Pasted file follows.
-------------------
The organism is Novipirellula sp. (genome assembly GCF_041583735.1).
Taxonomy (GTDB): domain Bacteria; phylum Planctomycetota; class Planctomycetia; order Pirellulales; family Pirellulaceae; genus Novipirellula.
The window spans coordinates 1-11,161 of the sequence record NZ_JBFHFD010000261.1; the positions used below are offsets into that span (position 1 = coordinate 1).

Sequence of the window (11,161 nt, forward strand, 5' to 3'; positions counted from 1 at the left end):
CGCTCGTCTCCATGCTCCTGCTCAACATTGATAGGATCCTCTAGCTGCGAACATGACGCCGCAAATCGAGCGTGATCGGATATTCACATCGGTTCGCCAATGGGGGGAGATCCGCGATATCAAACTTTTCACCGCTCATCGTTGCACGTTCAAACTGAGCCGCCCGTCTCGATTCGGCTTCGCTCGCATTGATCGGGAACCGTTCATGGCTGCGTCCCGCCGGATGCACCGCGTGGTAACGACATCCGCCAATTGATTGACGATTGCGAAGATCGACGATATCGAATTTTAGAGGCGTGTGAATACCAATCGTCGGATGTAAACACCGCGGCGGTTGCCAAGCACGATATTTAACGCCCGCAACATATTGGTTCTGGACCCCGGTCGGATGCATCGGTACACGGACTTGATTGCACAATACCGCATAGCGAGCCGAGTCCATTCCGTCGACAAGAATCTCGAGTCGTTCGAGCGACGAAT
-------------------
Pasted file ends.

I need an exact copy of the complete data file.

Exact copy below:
The organism is Novipirellula sp. (genome assembly GCF_041583735.1).
Taxonomy (GTDB): domain Bacteria; phylum Planctomycetota; class Planctomycetia; order Pirellulales; family Pirellulaceae; genus Novipirellula.
The window spans coordinates 1-11,161 of the sequence record NZ_JBFHFD010000261.1; the positions used below are offsets into that span (position 1 = coordinate 1).

Sequence of the window (11,161 nt, forward strand, 5' to 3'; positions counted from 1 at the left end):
CGCTCGTCTCCATGCTCCTGCTCAACATTGATAGGATCCTCTAGCTGCGAACATGACGCCGCAAATCGAGCGTGATCGGATATTCACATCGGTTCGCCAATGGGGGGAGATCCGCGATATCAAACTTTTCACCGCTCATCGTTGCACGTTCAAACTGAGCCGCCCGTCTCGATTCGGCTTCGCTCGCATTGATCGGGAACCGTTCATGGCTGCGTCCCGCCGGATGCACCGCGTGGTAACGACATCCGCCAATTGATTGACGATTGCGAAGATCGACGATATCGAATTTTAGAGGCGTGTGAATACCAATCGTCGGATGTAAACACCGCGGCGGTTGCCAAGCACGATATTTAACGCCCGCAACATATTGGTTCTGGACCCCGGTCGGATGCATCGGTACACGGACTTGATTGCACAATACCGCATAGCGAGCCGAGTCCATTCCGTCGACAAGAATCTCGAGTCGTTCGAGCGACGAAT